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29 March 2015 ·

Asking questions to turn thoughts into story ideas

Eleven year old Maddison wants to be a writer and has asked where I get ideas from. That’s a great question because every story has to start with an idea!
Ideas come from thoughts, and thoughts come from all our senses, as well as our emotion and everything we remember and imagine. That can add to millions of thoughts a day (I just made that figure up – maybe it’s thousands. A lot, anyway.) How do we turn some of those into ideas that can be built into a story?
The answer is: Questions! The first questions are usually, ‘What if?’ or ‘Why?’ or ‘How?’ or ‘What happened?’
To show you what I mean, I gave myself a challenge to find some new ideas on my morning walk.
Here’s a not-very-great picture of a nest fallen on the ground. To turn this into a story I’d ask:
What happened here?
1) What happened to the baby birds? Had they already flown away?
(I really hope so, and I think they had, because the nest looks old – but that wouldn’t  make a story. So for the rest of the questions we’ll say that the eggs or baby birds were still in there.
2) How did it fall out of the tree?
 Possible answers:
a) The wind.
b) A predator bird or animal.
c) A bad person – why are they doing it?
d) An alien – what do they think the eggs are?
e) …..
3) What happens next?
 a) The protagonist (hero) tries to rescue them and put the nest back in the tree. How do they do that? Climb the tree? What happens if they fall out? Or meet an eagle? Or get into trouble because someone thinks they’re trying to steal the nest?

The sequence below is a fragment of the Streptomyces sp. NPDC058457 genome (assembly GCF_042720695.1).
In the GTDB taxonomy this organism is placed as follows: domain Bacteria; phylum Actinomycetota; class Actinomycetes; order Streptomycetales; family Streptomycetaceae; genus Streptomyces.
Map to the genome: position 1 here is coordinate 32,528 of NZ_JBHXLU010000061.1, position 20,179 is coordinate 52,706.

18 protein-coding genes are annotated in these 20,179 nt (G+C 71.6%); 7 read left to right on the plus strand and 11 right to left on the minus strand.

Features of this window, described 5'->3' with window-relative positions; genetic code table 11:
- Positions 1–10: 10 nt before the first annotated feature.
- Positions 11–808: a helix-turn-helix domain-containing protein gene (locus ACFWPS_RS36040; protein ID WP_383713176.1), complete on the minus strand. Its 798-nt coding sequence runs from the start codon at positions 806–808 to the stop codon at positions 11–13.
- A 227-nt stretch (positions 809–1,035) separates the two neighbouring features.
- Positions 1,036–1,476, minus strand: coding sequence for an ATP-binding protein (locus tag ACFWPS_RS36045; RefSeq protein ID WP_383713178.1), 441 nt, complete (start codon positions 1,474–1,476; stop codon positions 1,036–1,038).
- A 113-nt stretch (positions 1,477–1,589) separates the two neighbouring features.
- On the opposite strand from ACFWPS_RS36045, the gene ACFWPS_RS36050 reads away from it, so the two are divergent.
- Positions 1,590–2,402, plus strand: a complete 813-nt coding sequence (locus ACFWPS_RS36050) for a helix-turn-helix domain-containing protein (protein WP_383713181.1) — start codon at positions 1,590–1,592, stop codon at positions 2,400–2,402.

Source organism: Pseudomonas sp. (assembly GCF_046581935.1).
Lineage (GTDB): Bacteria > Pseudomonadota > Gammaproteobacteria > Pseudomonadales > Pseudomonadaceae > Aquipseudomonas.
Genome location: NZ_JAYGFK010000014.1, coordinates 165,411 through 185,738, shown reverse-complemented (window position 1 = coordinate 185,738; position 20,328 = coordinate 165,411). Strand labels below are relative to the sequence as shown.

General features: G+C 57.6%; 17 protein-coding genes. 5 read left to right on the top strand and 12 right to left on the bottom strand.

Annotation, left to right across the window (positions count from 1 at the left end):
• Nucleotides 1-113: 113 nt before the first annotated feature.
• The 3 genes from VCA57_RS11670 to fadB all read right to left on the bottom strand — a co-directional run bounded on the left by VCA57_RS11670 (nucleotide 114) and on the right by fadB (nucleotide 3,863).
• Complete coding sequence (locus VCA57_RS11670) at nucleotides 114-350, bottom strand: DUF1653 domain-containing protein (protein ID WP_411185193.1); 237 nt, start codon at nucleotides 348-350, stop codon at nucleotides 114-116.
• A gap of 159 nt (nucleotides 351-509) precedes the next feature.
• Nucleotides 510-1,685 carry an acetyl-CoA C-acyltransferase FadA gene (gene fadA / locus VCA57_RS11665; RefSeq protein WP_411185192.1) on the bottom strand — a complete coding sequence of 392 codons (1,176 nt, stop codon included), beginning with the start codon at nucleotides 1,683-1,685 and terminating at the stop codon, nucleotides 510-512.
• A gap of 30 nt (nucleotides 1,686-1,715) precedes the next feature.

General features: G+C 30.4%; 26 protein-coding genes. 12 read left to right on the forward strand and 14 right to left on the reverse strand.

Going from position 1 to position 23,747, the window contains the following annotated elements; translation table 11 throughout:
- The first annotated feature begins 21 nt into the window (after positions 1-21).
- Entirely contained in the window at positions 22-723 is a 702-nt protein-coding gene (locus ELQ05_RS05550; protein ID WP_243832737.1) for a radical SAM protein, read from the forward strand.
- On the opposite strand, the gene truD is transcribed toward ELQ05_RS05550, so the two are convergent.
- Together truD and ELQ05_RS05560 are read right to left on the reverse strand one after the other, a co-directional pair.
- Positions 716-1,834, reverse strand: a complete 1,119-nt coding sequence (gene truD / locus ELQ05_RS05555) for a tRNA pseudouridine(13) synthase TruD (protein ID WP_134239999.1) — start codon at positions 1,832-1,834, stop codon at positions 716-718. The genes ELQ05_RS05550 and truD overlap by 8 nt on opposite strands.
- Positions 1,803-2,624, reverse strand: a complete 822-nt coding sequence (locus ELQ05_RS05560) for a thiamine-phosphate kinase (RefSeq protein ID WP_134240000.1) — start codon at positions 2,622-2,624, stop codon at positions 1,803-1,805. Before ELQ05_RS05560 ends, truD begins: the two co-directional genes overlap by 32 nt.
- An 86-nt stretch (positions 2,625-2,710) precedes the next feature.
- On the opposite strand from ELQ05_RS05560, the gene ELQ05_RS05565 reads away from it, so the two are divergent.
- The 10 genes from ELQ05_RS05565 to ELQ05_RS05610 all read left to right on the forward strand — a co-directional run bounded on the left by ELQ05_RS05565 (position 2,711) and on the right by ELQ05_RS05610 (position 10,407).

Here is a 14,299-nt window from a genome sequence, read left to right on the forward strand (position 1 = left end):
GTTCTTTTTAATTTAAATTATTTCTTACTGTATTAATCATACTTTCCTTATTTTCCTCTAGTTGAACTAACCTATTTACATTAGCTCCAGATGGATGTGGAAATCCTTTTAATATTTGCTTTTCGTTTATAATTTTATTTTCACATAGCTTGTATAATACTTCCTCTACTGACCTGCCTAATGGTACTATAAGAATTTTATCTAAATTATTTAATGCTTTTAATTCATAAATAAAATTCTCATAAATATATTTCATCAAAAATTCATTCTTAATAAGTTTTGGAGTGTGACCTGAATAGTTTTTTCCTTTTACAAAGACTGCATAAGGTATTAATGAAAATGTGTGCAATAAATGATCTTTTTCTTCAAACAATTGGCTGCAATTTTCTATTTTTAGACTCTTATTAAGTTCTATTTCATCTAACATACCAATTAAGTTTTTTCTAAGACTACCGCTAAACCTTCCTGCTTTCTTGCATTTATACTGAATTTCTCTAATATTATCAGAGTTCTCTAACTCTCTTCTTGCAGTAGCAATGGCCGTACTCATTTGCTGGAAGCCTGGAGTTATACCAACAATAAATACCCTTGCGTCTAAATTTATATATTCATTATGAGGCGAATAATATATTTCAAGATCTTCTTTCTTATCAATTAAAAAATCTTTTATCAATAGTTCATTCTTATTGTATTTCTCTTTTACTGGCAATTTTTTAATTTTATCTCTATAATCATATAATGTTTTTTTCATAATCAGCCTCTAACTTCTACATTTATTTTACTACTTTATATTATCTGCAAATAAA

b) The birds are an endangered species – so a poacher is going to raise the birds and sell them to zoos. Now how does the hero try to stop them?
c) The aliens are going to hatch them…
3) Where is the nest? What’s on the other side of that fence?

Questions & answers for writing Raven’s Mountain
(Facing the Mountain)
So, you just keep on asking questions.  Remember that there aren’t any wrong answers – there are only answers that will lead to better questions to make the best possible story. 
Of course I saw lots of things on my walk: blackberries – not much of a story there, but what if you put blackberry bushes under the tree that someone’s climbing to steal or rescue the nest?
What about the sisters I heard arguing?
Or the sign for the school fete?

Or the empty holiday house – where one day my dog ran away and went in the dog door. The dog door was locked from the inside so that he couldn’t get out… There are lots of chances for a story there!

The island that gave me the first idea for Nim’s Island



Comments

  1. The Ink Pod Thanks for the advice, Wendy Orr. The whole class found your post very interesting and were amazed to see the original picture which inspired Nim's Island. We have more ideas about places to get inspiration for our writing now.
    -Asher & Maddison (on behalf of The Ink Pod)
    March 31, 2015 at 6:13 pm · Reply
  2. Wendy Orr I'm very glad it was helpful! I've done a few other blog posts on getting ideas, if you have a little search – and there's a bit more on the inspiration for Nim's Island on https://www.pinterest.com/wendyorr1/nims-island-journey-idea-to-book-to-film/
    March 31, 2015 at 6:18 pm · Reply
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Wendy Orr is a Canadian-born Australian writer. Her books for children and adults have been published in 27 countries and won awards around the world. Nim’s Island and Nim at Sea have also become feature films, starring Jodie Foster and Abigail Breslin (Nim’s Island) and Bindi Irwin (Return to Nim’s Island.) Her latest book is Dragonfly Song, a novel in free verse and prose of an outcast girl who becomes a bull-leaper in Bronze Age Crete. Read full bio